Saturday, 25 March 2017

Up the River Hull. 6. Figham Common

I walked another section of the River Hull this mild, sunny afternoon. I started in Woodmansey, where a public footpath joining the southern end of Figham Common. The river bends west, hugging the old common land laying on the SE of Beverley. Historically, the common has been very low laying, waterlogged ground despite repeated draining attempts since medieval times. Today three large drains cross it, but only the western side of the common, which is drier, is suitable as pasture land, while the eastern side by the river is marshy, with rushes and temporary pools or boggy terrain all year round. There are quite a few scattered trees, old willows, hawthorns and just a patch of reed bed by the river near the lock at Beverley Beck.
 As I reach the river I watch a tractor tilling a field on the other bank followed by a retinue of birds: Carrion Crows, Jackdaws, Lesser Black-backed Gulls, Herring Gulls, Common gulls, Woodpigeons, Stock Doves, a few Lapwing and two Oystercatchers. A Skylark sings above.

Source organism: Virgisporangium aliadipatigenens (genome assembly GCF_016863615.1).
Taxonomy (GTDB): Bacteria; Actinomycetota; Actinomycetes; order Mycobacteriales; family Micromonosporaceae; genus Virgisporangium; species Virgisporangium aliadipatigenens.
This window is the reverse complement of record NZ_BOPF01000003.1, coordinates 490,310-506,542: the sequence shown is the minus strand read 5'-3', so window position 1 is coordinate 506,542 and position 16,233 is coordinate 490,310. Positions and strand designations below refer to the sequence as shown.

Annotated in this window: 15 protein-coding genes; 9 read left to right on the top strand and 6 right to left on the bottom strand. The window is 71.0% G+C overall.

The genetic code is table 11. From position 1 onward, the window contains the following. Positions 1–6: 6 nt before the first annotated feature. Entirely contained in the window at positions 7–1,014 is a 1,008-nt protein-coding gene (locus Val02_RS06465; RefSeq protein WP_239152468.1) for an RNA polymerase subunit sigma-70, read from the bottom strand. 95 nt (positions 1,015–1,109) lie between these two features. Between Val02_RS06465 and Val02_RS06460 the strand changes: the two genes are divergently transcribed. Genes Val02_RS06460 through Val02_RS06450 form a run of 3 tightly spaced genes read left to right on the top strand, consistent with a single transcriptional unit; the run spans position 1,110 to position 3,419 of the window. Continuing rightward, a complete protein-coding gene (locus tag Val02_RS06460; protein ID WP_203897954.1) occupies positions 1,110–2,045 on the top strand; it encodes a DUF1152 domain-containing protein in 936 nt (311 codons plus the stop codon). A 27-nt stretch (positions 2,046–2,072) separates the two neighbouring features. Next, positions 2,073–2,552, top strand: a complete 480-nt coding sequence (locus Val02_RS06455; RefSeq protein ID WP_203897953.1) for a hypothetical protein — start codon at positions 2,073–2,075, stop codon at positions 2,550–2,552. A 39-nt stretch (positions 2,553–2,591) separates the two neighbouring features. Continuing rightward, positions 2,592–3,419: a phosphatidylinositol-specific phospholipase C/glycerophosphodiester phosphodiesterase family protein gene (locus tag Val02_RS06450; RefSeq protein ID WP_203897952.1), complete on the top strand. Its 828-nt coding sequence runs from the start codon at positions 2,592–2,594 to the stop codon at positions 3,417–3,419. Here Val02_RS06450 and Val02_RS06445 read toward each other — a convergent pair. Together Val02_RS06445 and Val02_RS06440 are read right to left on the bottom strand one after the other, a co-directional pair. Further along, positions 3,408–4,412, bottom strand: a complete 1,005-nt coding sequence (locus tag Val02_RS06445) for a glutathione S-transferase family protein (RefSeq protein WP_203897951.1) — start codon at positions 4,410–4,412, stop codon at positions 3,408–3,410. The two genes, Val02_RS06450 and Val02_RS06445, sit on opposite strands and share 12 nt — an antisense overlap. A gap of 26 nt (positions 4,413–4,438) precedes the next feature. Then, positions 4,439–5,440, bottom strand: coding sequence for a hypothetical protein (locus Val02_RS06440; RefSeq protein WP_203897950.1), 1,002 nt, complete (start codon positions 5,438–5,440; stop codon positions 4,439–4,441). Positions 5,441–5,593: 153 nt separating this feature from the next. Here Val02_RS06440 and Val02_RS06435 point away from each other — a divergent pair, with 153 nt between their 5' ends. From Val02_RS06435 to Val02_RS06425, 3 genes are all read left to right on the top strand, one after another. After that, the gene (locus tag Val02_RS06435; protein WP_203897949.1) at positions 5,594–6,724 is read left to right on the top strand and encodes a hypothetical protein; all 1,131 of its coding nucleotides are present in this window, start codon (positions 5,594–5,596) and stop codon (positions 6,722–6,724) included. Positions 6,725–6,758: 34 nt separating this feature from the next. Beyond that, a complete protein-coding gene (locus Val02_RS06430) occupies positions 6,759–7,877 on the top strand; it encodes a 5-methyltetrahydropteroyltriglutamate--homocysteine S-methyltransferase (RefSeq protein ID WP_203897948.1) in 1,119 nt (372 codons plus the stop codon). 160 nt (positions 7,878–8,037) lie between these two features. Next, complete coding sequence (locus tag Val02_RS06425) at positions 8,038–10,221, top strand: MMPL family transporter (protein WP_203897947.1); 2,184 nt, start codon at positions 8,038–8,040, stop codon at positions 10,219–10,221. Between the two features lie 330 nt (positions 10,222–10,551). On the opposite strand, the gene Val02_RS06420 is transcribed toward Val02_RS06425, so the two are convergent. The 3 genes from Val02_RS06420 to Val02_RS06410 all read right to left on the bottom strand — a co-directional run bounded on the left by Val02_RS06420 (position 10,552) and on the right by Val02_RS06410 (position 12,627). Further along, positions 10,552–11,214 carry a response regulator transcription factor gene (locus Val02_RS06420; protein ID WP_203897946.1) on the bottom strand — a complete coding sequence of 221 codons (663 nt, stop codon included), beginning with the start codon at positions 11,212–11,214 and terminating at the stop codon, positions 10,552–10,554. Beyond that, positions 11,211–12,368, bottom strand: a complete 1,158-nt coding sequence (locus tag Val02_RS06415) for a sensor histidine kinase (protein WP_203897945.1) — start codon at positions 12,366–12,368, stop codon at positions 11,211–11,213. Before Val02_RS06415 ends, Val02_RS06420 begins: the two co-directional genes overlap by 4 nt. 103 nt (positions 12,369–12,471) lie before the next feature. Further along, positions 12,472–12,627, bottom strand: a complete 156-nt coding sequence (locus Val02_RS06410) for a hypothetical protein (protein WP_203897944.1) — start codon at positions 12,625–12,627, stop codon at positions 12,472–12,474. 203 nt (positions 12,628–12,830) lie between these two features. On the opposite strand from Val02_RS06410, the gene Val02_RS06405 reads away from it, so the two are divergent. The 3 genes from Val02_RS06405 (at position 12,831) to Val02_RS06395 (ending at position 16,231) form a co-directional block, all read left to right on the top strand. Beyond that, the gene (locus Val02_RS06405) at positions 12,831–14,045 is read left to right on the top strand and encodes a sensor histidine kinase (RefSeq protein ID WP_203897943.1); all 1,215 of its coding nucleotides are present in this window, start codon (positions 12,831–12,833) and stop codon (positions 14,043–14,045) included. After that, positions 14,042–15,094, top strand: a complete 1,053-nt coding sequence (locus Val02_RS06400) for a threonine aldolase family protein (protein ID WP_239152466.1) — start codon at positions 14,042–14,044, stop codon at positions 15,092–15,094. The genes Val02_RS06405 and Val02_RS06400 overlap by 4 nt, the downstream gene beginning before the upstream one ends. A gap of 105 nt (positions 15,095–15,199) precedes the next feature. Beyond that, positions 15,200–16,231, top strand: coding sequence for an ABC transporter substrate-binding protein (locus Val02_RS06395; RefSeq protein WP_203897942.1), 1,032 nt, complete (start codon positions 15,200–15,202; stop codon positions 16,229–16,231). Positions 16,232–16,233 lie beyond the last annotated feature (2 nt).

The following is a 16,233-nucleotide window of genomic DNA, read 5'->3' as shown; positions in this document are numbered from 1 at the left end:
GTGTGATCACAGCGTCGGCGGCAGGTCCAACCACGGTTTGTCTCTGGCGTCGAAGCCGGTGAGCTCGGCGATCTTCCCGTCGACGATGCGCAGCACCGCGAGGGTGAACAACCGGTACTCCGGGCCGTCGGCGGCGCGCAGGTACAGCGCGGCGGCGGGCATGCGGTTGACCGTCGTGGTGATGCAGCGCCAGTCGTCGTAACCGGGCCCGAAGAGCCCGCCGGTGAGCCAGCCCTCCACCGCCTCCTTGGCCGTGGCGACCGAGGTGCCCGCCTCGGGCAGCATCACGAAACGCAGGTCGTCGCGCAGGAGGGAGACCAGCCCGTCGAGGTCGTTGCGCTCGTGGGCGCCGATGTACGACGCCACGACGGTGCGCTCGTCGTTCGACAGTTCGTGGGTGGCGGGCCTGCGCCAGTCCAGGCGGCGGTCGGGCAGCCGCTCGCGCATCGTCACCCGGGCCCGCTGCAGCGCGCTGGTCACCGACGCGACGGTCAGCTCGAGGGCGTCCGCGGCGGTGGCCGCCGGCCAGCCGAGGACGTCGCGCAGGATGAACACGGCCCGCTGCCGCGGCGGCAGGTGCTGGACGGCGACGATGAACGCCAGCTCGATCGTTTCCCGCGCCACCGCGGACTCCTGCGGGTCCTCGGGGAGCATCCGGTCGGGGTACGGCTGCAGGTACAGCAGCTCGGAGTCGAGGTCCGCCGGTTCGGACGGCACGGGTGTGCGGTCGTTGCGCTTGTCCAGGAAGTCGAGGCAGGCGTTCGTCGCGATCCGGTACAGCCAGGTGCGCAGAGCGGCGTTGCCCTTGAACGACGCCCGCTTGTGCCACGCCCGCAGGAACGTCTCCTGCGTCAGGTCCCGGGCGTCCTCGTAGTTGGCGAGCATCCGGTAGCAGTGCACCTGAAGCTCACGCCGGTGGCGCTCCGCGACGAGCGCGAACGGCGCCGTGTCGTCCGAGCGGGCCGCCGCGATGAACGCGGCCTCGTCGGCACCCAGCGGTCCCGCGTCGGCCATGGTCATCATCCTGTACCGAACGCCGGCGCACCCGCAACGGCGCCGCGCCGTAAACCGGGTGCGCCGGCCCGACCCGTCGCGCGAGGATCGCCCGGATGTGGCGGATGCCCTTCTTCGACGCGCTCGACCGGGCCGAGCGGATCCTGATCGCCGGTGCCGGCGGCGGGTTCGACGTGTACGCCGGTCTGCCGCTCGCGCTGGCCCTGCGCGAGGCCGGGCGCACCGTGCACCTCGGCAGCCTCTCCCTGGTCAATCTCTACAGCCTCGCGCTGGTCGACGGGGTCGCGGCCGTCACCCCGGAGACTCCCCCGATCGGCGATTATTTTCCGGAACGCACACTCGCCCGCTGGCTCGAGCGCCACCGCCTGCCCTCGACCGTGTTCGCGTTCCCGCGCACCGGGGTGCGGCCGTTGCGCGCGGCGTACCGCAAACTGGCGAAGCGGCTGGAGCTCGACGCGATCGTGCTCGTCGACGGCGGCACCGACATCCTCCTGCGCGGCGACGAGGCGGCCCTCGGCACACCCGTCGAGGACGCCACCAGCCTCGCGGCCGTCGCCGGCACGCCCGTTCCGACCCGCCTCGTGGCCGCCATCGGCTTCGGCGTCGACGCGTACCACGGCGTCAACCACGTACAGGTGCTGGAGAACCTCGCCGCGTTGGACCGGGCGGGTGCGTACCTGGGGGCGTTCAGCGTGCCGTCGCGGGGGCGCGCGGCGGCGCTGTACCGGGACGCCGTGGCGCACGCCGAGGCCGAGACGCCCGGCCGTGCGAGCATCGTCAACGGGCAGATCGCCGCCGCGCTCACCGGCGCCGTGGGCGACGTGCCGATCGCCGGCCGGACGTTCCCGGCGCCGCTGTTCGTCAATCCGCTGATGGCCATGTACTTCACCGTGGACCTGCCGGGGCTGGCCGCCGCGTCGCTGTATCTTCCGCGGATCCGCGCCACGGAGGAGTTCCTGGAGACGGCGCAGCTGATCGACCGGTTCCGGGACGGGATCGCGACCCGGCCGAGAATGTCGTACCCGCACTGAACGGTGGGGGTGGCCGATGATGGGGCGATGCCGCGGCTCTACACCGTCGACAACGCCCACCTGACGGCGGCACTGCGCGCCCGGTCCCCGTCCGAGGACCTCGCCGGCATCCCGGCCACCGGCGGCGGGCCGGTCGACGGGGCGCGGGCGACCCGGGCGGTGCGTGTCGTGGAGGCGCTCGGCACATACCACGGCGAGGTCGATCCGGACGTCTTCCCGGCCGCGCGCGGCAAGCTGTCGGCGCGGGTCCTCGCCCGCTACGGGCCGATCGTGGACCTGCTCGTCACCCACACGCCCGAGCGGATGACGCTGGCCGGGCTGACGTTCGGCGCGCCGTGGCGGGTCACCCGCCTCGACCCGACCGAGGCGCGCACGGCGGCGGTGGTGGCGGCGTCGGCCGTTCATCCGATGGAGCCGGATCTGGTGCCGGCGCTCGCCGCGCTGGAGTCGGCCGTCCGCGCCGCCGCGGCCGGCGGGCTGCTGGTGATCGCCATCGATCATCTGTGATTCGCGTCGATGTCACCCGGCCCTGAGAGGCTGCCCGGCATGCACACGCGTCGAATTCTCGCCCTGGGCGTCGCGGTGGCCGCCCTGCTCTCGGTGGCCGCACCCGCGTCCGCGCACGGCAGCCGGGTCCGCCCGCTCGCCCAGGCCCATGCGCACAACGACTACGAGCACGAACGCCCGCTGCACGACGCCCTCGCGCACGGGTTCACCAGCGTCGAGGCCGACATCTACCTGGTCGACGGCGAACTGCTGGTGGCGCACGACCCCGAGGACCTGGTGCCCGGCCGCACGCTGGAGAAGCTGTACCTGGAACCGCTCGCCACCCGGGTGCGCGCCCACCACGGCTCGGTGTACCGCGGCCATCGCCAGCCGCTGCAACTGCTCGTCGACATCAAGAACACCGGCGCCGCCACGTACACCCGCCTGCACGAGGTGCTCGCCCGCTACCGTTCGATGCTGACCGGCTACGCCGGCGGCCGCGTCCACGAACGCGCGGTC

In the middle of a field further ahead, two Grey Herons sit still like scarecrows, and two Hares further away feed on the grass. A pair of Greylag dozes on the bank opposite.
I make the walk into a circular route, returning by the Beverley and Barmston Drain towards Woodmansey after reaching the lock at Beverley Beck. You can see the route in the Wild at Hull map on the right.
Entrance to the common from Woodmansey.